In my computing life, there's one constant: the Macs don't crash and the Windows machines do. I mention this because on Thursday I went to see my friend Rob (Enderle, the noted industry analyst) and took along my Fujitsu Tablet PC. I used it at Rob's house to take notes of our meeting.
That went well enough, but when I got home the machine had slowed to a crawl -- and there it's stayed. Now XP is never a speed demon at boot time, but 10 minutes to boot is ridiculous even by XP's standards. The computer works fine in Safe mode, but if I try to log on normally the Task List shows a process called "winlogin" taking 99 percent of processor time. That's why the machine has slowed to below the speed of plate tectonics. And, no, it doesn't catch up by moving really fast all at once as terra not-firma sometimes does.
My bet is that it isn't the hardware's fault, that something corrupted some system file between the time I left Rob's and when I got home. I think I've done about all I can do with the machine short of rebuilding it. I've tried booting with the last known good settings and I've done a System Restore back to the time when the computer was almost new. The next step will be to find the restore disks (if I can find them) and reload the OS -- just what I want to do with my weekend.
Meanwhile, the Compaq Armada M700 that I've been nursing (with help from my friend Big Ernie) has relapsed: I crashed it loading some apps and have finally decided to give up. I'll use the drive and memory I bought for it for some other project. Goodbye, dear friend.
My HP Media Center crashed after Symantec SystemWorks 2004 first failed to install properly and then didn't allow itself to be uninstalled. Yes, the antivirus component was half-installed but has no entry in the Add/Remove Programs Control Panel. There's an antivirus remover on their support site, but it doesn't work with the 2004 version.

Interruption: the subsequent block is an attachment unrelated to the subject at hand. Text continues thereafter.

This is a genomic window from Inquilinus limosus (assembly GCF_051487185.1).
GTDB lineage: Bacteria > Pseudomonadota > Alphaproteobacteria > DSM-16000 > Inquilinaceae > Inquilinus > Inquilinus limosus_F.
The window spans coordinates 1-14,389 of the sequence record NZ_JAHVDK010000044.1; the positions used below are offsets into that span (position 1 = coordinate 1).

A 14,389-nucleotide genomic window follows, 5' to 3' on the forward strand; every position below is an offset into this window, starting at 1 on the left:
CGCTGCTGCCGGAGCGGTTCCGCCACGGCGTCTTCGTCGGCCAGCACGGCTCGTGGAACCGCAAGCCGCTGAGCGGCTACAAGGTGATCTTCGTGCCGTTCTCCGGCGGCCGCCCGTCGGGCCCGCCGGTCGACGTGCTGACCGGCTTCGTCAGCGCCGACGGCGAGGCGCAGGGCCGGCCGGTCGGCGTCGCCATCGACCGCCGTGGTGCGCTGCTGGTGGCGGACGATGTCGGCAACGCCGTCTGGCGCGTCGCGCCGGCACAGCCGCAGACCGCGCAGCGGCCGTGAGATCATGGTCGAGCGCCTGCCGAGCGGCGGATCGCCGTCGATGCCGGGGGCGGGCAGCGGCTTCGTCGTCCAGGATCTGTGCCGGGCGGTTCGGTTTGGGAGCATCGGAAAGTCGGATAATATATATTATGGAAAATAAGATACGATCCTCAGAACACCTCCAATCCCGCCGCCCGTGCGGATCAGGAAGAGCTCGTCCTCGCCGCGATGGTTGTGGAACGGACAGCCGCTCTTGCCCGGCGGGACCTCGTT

I'd say that installation snafu was a fluke -- except that it also happened on the Fujitsu. I'm in the process of switching all my virus protection to Panda's line, which works well and isn't expensive. I'm not sure what I'll do for disk utilities and registry fixers. If you have a recommendation, drop me a line. I'd like to find something besides Norton to recommend. This isn't the first problem I've had with a Symantec installation, but it may be the last. Sad, since I've liked their stuff for so many years.
Symantec has a way of purchasing other utility companies seemingly to cut down on the competition. Remember Central Point Utilities? They were at least as good as the Norton utilities of their day, but vanished after Symantec bought the company.
More recently, Symantec bought PowerQuest, another interesting utilities company. It'll be interesting to see how much of that company's technology finds its way into Symantec products. A friend of mine who swears by PowerQuest's disc tools was really bummed when he heard the company had been bought. (The acquisition occurred months ago, but I just mentioned it to him. Ruined the guy's whole afternoon.)
I'm down three Windows machines right now. I could use Rachel's machine -- I paid for it and she is my assistant, after all -- but there's important stuff on it and just in case it's a bad case of compu-Karma that's crashing these machines, I want to leave hers out of my sphere of negative influence.
So I'm doing what I always do when Windows ticks me off (that's not the word I really want to use, but this is a family show): I grab a Mac. Right now, I'm typing this column on a 15-inch PowerBook G4.
The nice thing about Mac OS X is that it's darn near uncrashable. No matter what programs I install or uninstall or how I use it, OS X just runs. I've been using it since before the commercial release and have had only one serious crash -- and that was during a hardware installation. The machine then booted right up without further incident. Other that that, the OS has been -- at least in my experience -- rock solid. And that's more than I can say about my Windows machines.
Sure, not all the programs I want to use run on Mac, but it's like I tell people: if a Mac does what you want to do, it's a much more stable OS than Windows.